Hutton is generally much happier with business than economics. Neither he nor his researchers have sought to analyse the primary data on the comparative performance of the leading OECD economies—still less to compose the sort of commanding narrative of their evolutions that Robert Brenner has produced. The World We’re In leaves readers unaware of decisive features of the (capitalist) world: the constraints of competition are often represented as consequences of conservative ideology; a purblind Eurodenial is maintained in the face of overwhelming evidence of social failure. But while governments love massaging unemployment data, this is no task for independent observers.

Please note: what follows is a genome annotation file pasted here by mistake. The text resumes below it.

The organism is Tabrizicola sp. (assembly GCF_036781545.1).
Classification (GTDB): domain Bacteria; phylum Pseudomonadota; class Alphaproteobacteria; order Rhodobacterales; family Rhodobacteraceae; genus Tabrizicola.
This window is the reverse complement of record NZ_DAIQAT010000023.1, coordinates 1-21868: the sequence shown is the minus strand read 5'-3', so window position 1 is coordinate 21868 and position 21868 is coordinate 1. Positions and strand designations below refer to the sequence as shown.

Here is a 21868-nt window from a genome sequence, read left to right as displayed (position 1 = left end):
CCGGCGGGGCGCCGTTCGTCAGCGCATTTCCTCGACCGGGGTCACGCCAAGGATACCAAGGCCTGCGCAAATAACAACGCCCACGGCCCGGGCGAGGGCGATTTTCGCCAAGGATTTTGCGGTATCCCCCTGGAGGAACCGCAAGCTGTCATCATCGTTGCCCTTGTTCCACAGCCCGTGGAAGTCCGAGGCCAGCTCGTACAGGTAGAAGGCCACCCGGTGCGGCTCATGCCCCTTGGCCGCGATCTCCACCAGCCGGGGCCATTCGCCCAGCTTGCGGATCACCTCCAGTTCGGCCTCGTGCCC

The critical faculties evident in the account of US capitalism desert the author once the gaze turns to Europe. We learn nothing about current trends of economic or social inequality in the EU—Hutton is apparently unaware of the outstanding work of Thomas Picketty, who reports on the recent growth of inequality in both France and the United States. The familiar statistics for the tens of thousands of victims of US gun violence are not matched by similar figures for those suffering racial attacks in Germany, Italy, France and Britain. Bad as US homicide figures undoubtedly are—around 15,000 fatalities a year—they are far outstripped by the 40,000 annual road deaths. European road-death figures are the same—considerably higher, if new member states are included. And while the US Surgeon General’s findings on obesity are scrutinized, no such research effort has gone into the discovery of unattractive features that might predominate in Europe.